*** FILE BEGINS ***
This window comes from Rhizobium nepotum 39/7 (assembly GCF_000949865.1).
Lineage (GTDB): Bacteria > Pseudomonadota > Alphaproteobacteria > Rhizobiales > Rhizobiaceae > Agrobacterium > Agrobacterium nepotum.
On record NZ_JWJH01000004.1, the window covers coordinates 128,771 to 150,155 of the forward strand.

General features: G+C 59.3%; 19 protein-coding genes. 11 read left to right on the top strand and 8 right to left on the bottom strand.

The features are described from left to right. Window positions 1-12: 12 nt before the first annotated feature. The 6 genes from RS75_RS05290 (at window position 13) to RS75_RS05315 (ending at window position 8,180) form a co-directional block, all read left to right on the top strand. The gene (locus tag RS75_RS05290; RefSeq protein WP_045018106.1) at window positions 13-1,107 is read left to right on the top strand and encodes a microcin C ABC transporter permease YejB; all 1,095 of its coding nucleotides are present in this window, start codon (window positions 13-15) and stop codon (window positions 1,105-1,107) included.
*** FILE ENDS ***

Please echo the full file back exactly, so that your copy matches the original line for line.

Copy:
This window comes from Rhizobium nepotum 39/7 (assembly GCF_000949865.1).
Lineage (GTDB): Bacteria > Pseudomonadota > Alphaproteobacteria > Rhizobiales > Rhizobiaceae > Agrobacterium > Agrobacterium nepotum.
On record NZ_JWJH01000004.1, the window covers coordinates 128,771 to 150,155 of the forward strand.

General features: G+C 59.3%; 19 protein-coding genes. 11 read left to right on the top strand and 8 right to left on the bottom strand.

The features are described from left to right. Window positions 1-12: 12 nt before the first annotated feature. The 6 genes from RS75_RS05290 (at window position 13) to RS75_RS05315 (ending at window position 8,180) form a co-directional block, all read left to right on the top strand. The gene (locus tag RS75_RS05290; RefSeq protein WP_045018106.1) at window positions 13-1,107 is read left to right on the top strand and encodes a microcin C ABC transporter permease YejB; all 1,095 of its coding nucleotides are present in this window, start codon (window positions 13-15) and stop codon (window positions 1,105-1,107) included.